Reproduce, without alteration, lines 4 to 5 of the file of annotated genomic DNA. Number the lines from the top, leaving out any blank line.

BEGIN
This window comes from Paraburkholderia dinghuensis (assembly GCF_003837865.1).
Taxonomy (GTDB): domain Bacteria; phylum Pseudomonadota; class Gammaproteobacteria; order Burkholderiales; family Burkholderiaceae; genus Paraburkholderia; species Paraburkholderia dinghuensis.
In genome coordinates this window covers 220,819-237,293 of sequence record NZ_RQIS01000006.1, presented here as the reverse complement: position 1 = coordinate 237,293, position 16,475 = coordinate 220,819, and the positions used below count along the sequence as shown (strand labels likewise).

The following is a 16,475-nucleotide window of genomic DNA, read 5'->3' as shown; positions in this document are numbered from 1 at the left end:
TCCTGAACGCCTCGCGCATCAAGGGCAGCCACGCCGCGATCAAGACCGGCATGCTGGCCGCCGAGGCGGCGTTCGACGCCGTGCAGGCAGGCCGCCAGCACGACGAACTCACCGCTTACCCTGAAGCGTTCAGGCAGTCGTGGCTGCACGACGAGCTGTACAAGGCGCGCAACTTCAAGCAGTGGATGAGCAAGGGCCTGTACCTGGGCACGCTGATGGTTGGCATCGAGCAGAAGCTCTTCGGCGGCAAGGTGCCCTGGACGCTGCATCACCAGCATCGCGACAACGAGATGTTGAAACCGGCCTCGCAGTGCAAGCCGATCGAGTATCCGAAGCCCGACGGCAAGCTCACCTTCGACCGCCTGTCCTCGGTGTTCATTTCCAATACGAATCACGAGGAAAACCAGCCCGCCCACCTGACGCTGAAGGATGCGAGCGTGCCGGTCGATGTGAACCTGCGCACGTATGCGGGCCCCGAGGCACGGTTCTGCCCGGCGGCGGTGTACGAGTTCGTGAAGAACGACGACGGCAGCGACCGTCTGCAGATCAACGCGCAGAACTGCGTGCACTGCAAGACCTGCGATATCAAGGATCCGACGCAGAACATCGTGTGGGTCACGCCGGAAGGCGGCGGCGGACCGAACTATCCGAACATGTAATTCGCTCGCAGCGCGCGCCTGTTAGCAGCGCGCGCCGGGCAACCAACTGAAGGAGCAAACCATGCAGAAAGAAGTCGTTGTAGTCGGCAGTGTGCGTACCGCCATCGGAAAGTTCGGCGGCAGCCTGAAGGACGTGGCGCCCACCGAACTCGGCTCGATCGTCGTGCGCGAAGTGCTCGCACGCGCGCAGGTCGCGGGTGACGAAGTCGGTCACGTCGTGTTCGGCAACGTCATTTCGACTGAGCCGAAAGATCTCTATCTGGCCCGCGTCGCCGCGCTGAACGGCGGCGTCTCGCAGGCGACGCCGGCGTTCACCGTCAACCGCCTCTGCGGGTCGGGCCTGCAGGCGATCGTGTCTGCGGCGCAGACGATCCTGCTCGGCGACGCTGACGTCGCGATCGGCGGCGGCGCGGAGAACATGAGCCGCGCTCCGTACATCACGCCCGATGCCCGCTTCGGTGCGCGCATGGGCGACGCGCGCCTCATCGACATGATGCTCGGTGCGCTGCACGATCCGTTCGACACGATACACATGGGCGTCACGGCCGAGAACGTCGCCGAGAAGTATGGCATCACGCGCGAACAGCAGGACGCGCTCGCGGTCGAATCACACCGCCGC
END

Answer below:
The following is a 16,475-nucleotide window of genomic DNA, read 5'->3' as shown; positions in this document are numbered from 1 at the left end:
TCCTGAACGCCTCGCGCATCAAGGGCAGCCACGCCGCGATCAAGACCGGCATGCTGGCCGCCGAGGCGGCGTTCGACGCCGTGCAGGCAGGCCGCCAGCACGACGAACTCACCGCTTACCCTGAAGCGTTCAGGCAGTCGTGGCTGCACGACGAGCTGTACAAGGCGCGCAACTTCAAGCAGTGGATGAGCAAGGGCCTGTACCTGGGCACGCTGATGGTTGGCATCGAGCAGAAGCTCTTCGGCGGCAAGGTGCCCTGGACGCTGCATCACCAGCATCGCGACAACGAGATGTTGAAACCGGCCTCGCAGTGCAAGCCGATCGAGTATCCGAAGCCCGACGGCAAGCTCACCTTCGACCGCCTGTCCTCGGTGTTCATTTCCAATACGAATCACGAGGAAAACCAGCCCGCCCACCTGACGCTGAAGGATGCGAGCGTGCCGGTCGATGTGAACCTGCGCACGTATGCGGGCCCCGAGGCACGGTTCTGCCCGGCGGCGGTGTACGAGTTCGTGAAGAACGACGACGGCAGCGACCGTCTGCAGATCAACGCGCAGAACTGCGTGCACTGCAAGACCTGCGATATCAAGGATCCGACGCAGAACATCGTGTGGGTCACGCCGGAAGGCGGCGGCGGACCGAACTATCCGAACATGTAATTCGCTCGCAGCGCGCGCCTGTTAGCAGCGCGCGCCGGGCAACCAACTGAAGGAGCAAACCATGCAGAAAGAAGTCGTTGTAGTCGGCAGTGTGCGTACCGCCATCGGAAAGTTCGGCGGCAGCCTGAAGGACGTGGCGCCCACCGAACTCGGCTCGATCGTCGTGCGCGAAGTGCTCGCACGCGCGCAGGTCGCGGGTGACGAAGTCGGTCACGTCGTGTTCGGCAACGTCATTTCGACTGAGCCGAAAGATCTCTATCTGGCCCGCGTCGCCGCGCTGAACGGCGGCGTCTCGCAGGCGACGCCGGCGTTCACCGTCAACCGCCTCTGCGGGTCGGGCCTGCAGGCGATCGTGTCTGCGGCGCAGACGATCCTGCTCGGCGACGCTGACGTCGCGATCGGCGGCGGCGCGGAGAACATGAGCCGCGCTCCGTACATCACGCCCGATGCCCGCTTCGGTGCGCGCATGGGCGACGCGCGCCTCATCGACATGATGCTCGGTGCGCTGCACGATCCGTTCGACACGATACACATGGGCGTCACGGCCGAGAACGTCGCCGAGAAGTATGGCATCACGCGCGAACAGCAGGACGCGCTCGCGGTCGAATCACACCGCCGC